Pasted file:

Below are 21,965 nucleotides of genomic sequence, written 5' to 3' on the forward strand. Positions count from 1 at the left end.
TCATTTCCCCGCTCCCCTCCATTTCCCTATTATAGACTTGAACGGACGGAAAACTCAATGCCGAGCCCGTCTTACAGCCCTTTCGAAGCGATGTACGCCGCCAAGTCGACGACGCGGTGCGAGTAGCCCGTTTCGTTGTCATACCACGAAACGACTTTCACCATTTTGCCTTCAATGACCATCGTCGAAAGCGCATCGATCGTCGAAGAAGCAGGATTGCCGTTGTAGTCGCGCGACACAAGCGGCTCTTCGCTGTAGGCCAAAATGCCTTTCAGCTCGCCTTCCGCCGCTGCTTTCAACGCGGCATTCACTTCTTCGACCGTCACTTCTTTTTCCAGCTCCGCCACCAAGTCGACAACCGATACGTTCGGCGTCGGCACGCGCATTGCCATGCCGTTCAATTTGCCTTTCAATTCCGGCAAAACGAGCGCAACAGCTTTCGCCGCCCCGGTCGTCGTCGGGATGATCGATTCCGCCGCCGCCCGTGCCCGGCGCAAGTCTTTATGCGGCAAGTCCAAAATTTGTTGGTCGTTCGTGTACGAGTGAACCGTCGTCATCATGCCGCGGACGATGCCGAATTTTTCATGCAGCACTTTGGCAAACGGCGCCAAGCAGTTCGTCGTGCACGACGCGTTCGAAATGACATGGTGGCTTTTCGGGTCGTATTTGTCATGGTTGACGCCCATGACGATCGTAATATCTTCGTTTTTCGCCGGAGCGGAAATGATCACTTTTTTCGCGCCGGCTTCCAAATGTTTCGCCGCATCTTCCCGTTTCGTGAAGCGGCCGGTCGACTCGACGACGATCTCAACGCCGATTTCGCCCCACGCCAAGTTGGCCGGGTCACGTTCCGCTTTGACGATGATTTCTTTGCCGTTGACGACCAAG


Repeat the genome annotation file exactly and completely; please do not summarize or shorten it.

Below are 21,965 nucleotides of genomic sequence, written 5' to 3' on the forward strand. Positions count from 1 at the left end.
TCATTTCCCCGCTCCCCTCCATTTCCCTATTATAGACTTGAACGGACGGAAAACTCAATGCCGAGCCCGTCTTACAGCCCTTTCGAAGCGATGTACGCCGCCAAGTCGACGACGCGGTGCGAGTAGCCCGTTTCGTTGTCATACCACGAAACGACTTTCACCATTTTGCCTTCAATGACCATCGTCGAAAGCGCATCGATCGTCGAAGAAGCAGGATTGCCGTTGTAGTCGCGCGACACAAGCGGCTCTTCGCTGTAGGCCAAAATGCCTTTCAGCTCGCCTTCCGCCGCTGCTTTCAACGCGGCATTCACTTCTTCGACCGTCACTTCTTTTTCCAGCTCCGCCACCAAGTCGACAACCGATACGTTCGGCGTCGGCACGCGCATTGCCATGCCGTTCAATTTGCCTTTCAATTCCGGCAAAACGAGCGCAACAGCTTTCGCCGCCCCGGTCGTCGTCGGGATGATCGATTCCGCCGCCGCCCGTGCCCGGCGCAAGTCTTTATGCGGCAAGTCCAAAATTTGTTGGTCGTTCGTGTACGAGTGAACCGTCGTCATCATGCCGCGGACGATGCCGAATTTTTCATGCAGCACTTTGGCAAACGGCGCCAAGCAGTTCGTCGTGCACGACGCGTTCGAAATGACATGGTGGCTTTTCGGGTCGTATTTGTCATGGTTGACGCCCATGACGATCGTAATATCTTCGTTTTTCGCCGGAGCGGAAATGATCACTTTTTTCGCGCCGGCTTCCAAATGTTTCGCCGCATCTTCCCGTTTCGTGAAGCGGCCGGTCGACTCGACGACGATCTCAACGCCGATTTCGCCCCACGCCAAGTTGGCCGGGTCACGTTCCGCTTTGACGATGATTTCTTTGCCGTTGACGACCAAG